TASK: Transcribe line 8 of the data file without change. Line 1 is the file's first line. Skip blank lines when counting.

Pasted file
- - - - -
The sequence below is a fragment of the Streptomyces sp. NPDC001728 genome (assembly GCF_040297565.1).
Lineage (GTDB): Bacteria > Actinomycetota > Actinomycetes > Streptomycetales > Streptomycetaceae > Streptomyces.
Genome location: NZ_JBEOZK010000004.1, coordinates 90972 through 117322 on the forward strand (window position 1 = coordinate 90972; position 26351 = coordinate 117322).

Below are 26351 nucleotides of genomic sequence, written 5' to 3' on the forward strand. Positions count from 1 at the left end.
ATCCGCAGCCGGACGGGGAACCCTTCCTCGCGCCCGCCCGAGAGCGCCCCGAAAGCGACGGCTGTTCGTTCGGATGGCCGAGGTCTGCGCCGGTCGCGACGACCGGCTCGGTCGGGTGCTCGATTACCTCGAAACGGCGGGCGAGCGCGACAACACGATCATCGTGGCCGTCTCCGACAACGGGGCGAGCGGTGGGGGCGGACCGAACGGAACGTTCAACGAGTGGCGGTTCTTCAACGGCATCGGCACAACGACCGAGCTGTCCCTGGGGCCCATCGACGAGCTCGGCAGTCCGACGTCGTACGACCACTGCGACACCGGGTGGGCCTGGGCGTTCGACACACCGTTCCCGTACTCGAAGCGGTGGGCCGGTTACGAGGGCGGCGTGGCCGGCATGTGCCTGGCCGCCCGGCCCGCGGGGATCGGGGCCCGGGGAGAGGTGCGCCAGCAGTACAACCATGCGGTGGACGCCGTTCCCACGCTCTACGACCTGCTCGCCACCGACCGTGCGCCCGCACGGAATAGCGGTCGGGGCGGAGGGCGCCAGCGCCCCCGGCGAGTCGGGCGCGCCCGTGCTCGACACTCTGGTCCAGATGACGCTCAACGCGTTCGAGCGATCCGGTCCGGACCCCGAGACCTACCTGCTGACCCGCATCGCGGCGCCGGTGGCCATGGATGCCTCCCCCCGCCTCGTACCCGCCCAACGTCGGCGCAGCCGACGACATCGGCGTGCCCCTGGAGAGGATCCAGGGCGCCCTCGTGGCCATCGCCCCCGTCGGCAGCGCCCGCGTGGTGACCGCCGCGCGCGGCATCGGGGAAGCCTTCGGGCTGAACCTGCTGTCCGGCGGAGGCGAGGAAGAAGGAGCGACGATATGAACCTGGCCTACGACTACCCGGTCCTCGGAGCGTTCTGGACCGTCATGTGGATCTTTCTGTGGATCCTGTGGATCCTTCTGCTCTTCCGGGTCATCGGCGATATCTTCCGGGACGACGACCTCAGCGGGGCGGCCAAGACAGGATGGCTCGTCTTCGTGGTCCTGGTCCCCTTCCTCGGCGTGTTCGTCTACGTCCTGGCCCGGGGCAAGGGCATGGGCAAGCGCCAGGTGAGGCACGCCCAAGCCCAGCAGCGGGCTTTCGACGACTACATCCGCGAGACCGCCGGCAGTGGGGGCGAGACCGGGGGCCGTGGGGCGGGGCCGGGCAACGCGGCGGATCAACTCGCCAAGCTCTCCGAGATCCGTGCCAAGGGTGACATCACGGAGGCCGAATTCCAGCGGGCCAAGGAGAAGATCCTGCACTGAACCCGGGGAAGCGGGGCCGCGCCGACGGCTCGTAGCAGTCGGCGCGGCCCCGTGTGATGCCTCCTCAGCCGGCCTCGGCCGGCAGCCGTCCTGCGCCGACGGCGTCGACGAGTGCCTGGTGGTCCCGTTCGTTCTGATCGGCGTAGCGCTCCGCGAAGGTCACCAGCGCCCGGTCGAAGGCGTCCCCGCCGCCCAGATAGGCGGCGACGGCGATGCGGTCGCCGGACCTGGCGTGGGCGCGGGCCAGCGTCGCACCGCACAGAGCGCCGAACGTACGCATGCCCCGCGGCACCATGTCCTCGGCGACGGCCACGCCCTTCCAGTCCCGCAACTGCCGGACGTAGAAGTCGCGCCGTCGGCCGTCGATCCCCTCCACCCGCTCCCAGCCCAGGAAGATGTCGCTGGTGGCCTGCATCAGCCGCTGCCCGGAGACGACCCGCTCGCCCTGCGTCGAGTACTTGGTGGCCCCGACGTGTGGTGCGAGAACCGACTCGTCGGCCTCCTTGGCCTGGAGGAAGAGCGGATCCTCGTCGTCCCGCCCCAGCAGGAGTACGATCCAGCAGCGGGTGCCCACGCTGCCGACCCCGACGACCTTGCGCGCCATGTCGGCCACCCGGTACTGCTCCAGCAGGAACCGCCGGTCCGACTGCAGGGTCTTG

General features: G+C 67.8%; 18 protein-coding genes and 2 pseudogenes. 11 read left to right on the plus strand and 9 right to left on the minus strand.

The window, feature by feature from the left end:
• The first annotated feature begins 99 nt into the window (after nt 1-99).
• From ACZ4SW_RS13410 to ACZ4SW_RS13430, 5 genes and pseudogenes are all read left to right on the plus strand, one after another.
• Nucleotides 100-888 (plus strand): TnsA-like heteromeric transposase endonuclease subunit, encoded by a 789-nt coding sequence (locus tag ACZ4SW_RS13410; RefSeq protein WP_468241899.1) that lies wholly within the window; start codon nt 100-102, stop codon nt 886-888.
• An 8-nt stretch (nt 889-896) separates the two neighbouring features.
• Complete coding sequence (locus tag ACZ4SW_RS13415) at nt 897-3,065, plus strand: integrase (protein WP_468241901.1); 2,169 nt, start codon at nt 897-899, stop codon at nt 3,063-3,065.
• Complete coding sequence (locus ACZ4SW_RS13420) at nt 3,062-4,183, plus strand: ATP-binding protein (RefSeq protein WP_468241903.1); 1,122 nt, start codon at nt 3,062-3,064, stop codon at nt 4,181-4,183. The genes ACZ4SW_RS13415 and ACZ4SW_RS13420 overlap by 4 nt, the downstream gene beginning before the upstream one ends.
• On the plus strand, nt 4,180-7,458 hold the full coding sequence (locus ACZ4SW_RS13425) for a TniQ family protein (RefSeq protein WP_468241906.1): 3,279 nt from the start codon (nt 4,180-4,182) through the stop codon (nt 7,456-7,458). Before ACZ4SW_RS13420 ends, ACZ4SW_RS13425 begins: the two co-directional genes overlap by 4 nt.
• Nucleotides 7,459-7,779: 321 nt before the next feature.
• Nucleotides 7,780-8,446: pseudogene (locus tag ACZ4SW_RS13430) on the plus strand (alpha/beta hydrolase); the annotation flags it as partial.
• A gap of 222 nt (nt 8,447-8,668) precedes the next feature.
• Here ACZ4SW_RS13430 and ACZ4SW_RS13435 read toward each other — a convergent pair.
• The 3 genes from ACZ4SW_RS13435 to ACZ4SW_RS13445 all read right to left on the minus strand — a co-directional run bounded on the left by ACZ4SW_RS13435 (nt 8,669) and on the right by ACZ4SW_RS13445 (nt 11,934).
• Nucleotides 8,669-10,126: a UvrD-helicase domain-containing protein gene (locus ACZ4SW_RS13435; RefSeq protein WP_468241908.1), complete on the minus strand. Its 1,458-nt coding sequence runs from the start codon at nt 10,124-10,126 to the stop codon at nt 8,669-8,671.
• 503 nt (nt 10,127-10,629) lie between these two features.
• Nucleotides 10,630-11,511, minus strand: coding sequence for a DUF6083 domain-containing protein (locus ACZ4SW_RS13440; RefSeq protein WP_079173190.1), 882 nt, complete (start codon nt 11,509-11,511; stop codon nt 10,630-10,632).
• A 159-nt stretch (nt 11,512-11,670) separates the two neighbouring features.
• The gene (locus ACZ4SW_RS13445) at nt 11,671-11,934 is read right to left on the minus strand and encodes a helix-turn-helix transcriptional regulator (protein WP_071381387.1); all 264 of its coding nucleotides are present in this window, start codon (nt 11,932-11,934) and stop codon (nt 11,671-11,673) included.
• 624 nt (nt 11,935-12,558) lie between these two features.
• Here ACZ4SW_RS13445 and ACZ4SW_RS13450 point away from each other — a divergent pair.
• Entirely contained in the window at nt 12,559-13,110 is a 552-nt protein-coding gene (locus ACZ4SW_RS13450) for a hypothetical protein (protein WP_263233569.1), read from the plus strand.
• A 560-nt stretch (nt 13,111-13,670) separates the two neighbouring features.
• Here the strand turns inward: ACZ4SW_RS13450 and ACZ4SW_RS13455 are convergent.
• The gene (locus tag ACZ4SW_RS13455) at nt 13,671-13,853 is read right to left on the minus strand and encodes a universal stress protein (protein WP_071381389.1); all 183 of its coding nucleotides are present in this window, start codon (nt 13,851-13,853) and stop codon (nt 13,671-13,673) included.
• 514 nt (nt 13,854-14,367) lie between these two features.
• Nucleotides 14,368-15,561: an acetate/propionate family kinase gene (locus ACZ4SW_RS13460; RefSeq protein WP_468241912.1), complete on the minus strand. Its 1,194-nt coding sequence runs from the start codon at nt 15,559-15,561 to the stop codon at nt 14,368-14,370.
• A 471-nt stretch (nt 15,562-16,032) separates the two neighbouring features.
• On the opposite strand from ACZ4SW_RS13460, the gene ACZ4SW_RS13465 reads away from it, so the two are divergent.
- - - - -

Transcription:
• The first annotated feature begins 99 nt into the window (after nt 1-99).